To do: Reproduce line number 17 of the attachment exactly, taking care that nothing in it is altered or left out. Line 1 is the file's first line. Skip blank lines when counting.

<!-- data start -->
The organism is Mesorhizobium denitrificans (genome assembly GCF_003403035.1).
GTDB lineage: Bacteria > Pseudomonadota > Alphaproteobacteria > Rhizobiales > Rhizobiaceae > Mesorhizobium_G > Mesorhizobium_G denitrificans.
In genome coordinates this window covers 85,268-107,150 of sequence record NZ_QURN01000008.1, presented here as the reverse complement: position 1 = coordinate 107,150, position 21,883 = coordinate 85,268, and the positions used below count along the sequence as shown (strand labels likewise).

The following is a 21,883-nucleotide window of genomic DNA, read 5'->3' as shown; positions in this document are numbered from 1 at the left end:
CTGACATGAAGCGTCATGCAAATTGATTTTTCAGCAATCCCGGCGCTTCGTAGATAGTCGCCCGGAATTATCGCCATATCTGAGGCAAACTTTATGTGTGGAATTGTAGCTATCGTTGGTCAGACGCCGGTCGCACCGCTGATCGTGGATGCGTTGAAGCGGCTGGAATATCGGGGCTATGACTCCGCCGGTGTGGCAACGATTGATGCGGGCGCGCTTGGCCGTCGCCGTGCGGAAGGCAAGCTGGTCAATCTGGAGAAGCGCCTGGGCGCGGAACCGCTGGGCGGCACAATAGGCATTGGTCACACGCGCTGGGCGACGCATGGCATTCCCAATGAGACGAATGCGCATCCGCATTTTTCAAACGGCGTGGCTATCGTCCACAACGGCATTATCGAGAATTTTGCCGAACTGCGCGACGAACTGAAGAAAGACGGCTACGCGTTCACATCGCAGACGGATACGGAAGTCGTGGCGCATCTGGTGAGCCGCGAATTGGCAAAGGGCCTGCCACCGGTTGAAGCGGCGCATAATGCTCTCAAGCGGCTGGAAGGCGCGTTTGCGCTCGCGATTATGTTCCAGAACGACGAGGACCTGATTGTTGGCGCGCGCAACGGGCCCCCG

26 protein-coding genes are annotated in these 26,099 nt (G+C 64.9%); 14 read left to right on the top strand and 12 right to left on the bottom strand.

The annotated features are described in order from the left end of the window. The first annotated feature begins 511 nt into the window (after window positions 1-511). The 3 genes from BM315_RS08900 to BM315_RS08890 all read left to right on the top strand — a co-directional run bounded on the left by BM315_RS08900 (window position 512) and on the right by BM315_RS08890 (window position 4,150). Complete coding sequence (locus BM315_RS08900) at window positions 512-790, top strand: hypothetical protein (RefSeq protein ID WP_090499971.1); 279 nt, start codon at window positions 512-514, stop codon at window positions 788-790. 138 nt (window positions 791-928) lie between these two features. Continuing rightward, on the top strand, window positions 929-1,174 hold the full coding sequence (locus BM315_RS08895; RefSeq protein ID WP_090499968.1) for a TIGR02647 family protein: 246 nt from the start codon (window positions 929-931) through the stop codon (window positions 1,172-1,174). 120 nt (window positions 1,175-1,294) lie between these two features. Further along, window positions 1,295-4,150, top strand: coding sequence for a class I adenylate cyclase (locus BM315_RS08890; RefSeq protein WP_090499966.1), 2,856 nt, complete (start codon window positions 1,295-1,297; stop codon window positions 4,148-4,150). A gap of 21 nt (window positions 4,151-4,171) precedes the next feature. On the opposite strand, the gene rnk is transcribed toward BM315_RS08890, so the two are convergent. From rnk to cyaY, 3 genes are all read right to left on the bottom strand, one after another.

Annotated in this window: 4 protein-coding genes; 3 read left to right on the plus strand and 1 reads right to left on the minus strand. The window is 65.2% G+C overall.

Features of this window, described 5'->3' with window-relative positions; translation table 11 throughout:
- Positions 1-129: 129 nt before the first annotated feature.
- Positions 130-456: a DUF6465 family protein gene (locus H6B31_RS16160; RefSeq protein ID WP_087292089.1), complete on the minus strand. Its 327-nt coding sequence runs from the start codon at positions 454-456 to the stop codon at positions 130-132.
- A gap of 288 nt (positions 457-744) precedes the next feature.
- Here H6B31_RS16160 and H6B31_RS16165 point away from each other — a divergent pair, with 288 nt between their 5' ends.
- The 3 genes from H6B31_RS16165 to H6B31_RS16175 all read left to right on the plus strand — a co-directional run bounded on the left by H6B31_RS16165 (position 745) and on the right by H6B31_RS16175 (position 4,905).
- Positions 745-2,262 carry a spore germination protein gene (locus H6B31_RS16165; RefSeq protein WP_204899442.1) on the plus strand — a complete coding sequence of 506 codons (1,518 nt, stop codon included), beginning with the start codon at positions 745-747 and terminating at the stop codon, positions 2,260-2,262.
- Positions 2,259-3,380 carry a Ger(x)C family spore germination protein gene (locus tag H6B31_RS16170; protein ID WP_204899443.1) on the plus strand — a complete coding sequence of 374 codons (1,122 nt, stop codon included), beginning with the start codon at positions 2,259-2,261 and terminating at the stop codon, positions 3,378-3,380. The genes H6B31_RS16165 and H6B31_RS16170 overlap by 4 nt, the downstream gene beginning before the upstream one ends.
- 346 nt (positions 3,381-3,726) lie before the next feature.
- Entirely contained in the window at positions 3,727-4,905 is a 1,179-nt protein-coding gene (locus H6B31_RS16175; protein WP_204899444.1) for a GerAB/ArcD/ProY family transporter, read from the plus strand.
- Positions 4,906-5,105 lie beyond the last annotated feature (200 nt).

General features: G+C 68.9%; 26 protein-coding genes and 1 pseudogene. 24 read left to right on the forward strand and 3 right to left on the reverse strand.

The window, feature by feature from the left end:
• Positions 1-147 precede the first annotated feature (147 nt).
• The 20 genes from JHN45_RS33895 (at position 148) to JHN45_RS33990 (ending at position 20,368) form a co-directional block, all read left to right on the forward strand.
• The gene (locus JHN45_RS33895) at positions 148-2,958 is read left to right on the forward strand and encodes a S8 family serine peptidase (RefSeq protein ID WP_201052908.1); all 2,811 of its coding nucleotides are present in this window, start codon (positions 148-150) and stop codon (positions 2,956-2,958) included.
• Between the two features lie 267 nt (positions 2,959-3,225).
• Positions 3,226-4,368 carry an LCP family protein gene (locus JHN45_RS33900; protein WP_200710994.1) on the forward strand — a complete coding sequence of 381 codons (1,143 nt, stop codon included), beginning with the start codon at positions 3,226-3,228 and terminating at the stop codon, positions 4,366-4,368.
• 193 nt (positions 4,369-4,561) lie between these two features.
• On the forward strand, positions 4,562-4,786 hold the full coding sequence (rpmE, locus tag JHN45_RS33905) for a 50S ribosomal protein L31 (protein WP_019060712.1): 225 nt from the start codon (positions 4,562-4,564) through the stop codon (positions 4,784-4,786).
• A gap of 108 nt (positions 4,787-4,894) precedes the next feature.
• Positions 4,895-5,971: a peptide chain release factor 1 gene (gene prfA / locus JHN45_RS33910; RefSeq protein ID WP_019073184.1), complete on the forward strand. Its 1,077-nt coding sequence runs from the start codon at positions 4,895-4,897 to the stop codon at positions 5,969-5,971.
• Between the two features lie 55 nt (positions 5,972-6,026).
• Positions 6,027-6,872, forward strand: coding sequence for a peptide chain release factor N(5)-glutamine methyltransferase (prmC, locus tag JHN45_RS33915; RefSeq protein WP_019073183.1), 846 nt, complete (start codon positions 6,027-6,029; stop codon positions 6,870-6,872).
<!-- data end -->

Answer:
- 346 nt (positions 3,381-3,726) lie before the next feature.